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N-methyl-D-aspartate (NMDA) Receptor Screening Library

NMDA receptor emerged as an attractive therapeutic target for the discovery and development of novel neuroprotective drugs [1-2]. NMDA receptor-mediated excitotoxicity was hypothesized to play a causative role in the etiology of ischemic stroke and several neurodegenerative diseases, such as schizophrenia, Parkinson's disease, and Alzheimer's disease. NMDA receptor antagonists are a class of anesthetics that work to competitively inhibit the action of the N-methyl-d-aspartate receptor.

The glutamate receptor of the N-methyl-d-aspartate (NMDA) subtype is a heterotetramer comprised of two GluN1 and two GluN2 subunits (that are also known as NR1 and NR2), two obligatory NR1 subunits and two regionally localized NR2 subunits. The structure can be divided by functional domains: heteromeric channel of a zeta subunit (GRIN1), an epsilon subunit (GRIN2A, GRIN2B, GRIN2C or GRIN2D) and a third subunit (GRIN3A or GRIN3B). All of them are disulfide-linked.

The primary function of NR1 subunits is the binding of co-agonist glycine and NR2 subunits responsible for the binding of the neurotransmitter glutamate. Activation of NMDA receptors requires the binding of glutamate or aspartate (the latter possesses a lower receptor stimulation activity). Besides, NMDARs require the binding of the co-agonist glycine for the efficient opening of the ion channel, which is a part of this receptor. The extracellular domain contains two globular structures: a modulatory domain and a ligand-binding domain [3]. There are also several binding sites which are located in the channel's pore or the cavity formed by two subunits.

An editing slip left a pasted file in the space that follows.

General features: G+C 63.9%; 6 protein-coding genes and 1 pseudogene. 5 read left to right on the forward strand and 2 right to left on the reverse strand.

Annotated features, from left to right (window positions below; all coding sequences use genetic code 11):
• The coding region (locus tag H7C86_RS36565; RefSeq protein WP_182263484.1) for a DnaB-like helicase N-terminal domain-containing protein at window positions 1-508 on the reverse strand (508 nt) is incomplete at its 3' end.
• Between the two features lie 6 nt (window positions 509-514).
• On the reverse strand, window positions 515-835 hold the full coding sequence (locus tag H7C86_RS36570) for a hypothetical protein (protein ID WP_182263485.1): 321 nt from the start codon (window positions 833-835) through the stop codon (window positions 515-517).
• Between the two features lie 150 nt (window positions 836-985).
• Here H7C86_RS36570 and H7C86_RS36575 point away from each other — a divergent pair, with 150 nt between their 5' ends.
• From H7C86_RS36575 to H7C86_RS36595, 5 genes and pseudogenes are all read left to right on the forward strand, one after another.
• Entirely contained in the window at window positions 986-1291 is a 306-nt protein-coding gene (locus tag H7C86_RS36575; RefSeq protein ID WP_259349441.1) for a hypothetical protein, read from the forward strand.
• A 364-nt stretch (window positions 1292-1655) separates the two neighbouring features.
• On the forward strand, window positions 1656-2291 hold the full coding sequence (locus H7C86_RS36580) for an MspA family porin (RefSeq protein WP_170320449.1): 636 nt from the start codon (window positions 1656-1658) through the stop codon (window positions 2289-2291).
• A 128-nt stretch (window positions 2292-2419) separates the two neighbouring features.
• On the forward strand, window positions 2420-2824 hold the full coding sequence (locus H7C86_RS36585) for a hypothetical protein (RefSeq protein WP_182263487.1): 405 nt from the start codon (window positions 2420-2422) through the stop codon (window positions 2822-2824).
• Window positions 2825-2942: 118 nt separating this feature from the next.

Life Chemicals has prepared a novel Library of more than 1,000 structurally diverse drug-like screening compounds of potential NMDA channel blockers, selected with molecular docking and divided into four subsets focused against each possible binding site (Fig. 1):

  1. competitive antagonists which bind to and block the glutamate binding site
  2. glycine antagonists which bind to and block the glycine binding site [4]
  3. noncompetitive antagonists which inhibit NMDARs by binding to allosteric sites (allosteric modulators) [5]
  4. noncompetitive antagonists which block the ion channel by binding to a site within its structure [6-7].

All compounds were additionally passed through PAINS and in-house MedChem filters to remove reactive/toxic/bad groups.

Schematic representation of NMDA

Figure 1. Schematic representation of reconstructed human GRIN1/GRIN2B dimer with marked glutamate/glycine (red spheres) and allosteric (yellow spheres) sites. The ion channel structure is colored with red and rendered to display its complex α-helical structure.


  1. Sharma, M.; Mittal, A.; Singh, A.; Jainarayanan, A. K.; Paliwal, S. K. Identification of Novel and Structurally Diverse N-Methyl-D-Aspartate Receptor Antagonists: Successful Application of Pharmacophore Modeling, Virtual Screening and Molecular Docking. bioRxiv2018, 314914.
  2. Tai, K. K.; Blondelle, S. E. et al.. An N-Methyl-D-Aspartate Receptor Channel Blocker with Neuroprotective Activity. PNAS  2001, 98 (6), 3519–3524. doi: 10.1073/pnas.061449498.
  3. Kane LT, Costa BM. Identification of novel allosteric modulator binding sites in NMDA receptors: A molecular modeling study // J Mol Graph Model. 2015 Sep;61:204-13. doi: 10.1016/j.jmgm.2015.06.007.
  4. Jansen M., Dannhardt G.. Antagonists and agonists at the glycine site of the NMDA receptor for therapeutic interventions // European Journal of Medicinal Chemistry 38 (2003) 661-670.
  5. Laetitia Mony, James NC Kew, Martin J Gunthorpe. Allosteric modulators of NR2B-containing NMDA receptors: molecular mechanisms and therapeutic potential // British Journal of Pharmacology (2009), 157, 1301–1317.
  6. Kashiwagi K, Masuko T, Nguyen CD, Kuno T, Tanaka I, Igarashi K, Williams K. Channel blockers acting at N-methyl-D-aspartate receptors: differential effects of mutations in the vestibule and ion channel pore //Mol Pharmacol.  2002 Mar; 61(3):533-45.
  7. Lee CH, Lü W, Michel JC, Goehring A. NMDA receptor structures reveal subunit arrangement and pore architecture // Nature. 2014 Jul 10;511(7508):191-7. doi: 10.1038/nature13548.
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